The Federal Deposit Insurance Corporation (FDIC), a banking regulator, has sued the Bank of America for $542 million over a deposit insurance, which the bank did not pay to the regulator. The regulator has claimed that the bank owed around half a billion dollars in the unpaid deposit insurance. That fee was charged by the FDIC to the banks, to protect customers’ deposits from unforeseen events. This fee has a direct relationship with the company’s size; therefore, in a case of BAC, it had to be a hefty sum.
According to the complaint filed in the federal court in Washington: "Bank of America underreported its counterparty exposures by tens of billions of dollars." The claim has also included that the Bank of America was the only leading bank which understated its counterparty risk. According to the bank’s lawyer, the dispute between the bank and the regulator arose due to a misinterpretation of technical rules regarding the insurance fund.
The lawsuit also stated that the bank’s failure to pay the fee for the insurance protection was for the period of 2013 and 2014. The Bank of America’s spokesman Lawrence Grayson told Charlotte Business Journal: “The amount in question, derived from a technical disagreement about a calculation from several years ago regarding a rule that has had changing provisions over time, comprises a fraction of what we annually pay to the FDIC." The bank is confident that it is in compliance with many FDIC rules. It is convinced that it kept the regulator updated on the calculations made.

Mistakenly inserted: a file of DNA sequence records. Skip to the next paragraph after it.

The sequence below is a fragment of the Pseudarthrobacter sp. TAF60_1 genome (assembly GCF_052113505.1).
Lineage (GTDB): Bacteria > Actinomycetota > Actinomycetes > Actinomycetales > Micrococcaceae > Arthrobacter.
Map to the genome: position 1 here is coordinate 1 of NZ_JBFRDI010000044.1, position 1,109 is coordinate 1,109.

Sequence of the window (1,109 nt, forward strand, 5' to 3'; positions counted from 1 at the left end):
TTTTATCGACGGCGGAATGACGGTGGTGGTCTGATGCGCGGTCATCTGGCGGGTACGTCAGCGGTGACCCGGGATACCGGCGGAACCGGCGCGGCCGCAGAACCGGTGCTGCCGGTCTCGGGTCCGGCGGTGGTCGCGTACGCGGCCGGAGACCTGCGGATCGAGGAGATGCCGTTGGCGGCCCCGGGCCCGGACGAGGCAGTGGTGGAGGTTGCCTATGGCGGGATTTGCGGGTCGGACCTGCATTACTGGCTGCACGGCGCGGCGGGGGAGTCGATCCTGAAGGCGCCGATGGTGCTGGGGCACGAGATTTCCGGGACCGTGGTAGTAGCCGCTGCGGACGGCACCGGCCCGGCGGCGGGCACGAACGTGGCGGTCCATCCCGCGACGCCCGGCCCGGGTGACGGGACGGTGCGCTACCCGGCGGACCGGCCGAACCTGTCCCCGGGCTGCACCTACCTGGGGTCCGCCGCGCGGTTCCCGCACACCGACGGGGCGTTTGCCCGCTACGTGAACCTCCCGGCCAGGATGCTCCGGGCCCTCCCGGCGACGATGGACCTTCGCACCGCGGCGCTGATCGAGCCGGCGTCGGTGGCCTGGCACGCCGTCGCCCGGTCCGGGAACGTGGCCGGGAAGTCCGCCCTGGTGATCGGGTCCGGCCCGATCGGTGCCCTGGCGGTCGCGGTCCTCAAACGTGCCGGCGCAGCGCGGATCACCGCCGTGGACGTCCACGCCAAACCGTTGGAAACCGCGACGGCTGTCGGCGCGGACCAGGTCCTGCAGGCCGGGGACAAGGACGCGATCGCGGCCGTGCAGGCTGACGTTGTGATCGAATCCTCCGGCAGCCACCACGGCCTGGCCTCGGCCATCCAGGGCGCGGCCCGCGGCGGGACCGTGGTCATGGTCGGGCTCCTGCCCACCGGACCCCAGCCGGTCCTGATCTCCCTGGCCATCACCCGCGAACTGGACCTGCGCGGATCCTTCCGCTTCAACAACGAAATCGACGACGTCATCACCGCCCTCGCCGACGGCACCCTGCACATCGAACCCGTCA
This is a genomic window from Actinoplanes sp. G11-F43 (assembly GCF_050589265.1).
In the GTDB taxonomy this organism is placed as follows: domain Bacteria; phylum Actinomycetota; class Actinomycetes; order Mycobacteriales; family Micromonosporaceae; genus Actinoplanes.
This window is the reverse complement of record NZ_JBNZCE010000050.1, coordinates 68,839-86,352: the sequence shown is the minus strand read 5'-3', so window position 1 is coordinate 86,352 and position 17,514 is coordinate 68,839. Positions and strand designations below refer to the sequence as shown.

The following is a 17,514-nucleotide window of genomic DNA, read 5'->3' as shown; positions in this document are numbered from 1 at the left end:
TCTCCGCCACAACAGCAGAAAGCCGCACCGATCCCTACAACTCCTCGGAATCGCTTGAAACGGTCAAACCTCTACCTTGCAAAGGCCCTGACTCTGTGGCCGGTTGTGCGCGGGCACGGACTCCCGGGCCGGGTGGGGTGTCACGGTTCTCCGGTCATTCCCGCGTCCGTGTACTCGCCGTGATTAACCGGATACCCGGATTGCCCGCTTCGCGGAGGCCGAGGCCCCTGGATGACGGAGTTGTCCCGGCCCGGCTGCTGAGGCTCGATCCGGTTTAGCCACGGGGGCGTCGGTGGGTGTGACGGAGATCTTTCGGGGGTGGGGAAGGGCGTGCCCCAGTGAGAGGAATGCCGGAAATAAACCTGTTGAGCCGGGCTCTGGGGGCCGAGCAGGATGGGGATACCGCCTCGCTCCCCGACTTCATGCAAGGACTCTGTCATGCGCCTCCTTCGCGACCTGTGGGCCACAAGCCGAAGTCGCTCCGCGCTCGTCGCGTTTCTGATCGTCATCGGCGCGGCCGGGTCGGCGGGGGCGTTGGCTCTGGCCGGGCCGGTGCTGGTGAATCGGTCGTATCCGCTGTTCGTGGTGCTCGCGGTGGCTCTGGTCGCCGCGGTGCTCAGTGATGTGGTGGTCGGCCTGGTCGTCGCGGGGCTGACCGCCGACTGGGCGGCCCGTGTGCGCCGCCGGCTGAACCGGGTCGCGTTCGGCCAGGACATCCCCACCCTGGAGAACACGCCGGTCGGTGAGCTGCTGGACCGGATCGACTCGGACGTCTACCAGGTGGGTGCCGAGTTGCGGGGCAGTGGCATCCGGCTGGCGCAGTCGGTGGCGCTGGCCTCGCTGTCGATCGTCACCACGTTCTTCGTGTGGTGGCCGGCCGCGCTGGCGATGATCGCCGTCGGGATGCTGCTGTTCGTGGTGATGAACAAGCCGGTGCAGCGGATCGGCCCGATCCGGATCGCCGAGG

It took seven years for the biggest bank in the US (by equity) to resolve many major lawsuits it had on its books. Now once again, the bank has got a trial which will impact its profitability in the short term. BAC has spent $64 billion on legal-related expenses since the financial crises. That pushed its total crises-related expenditure to $191 billion.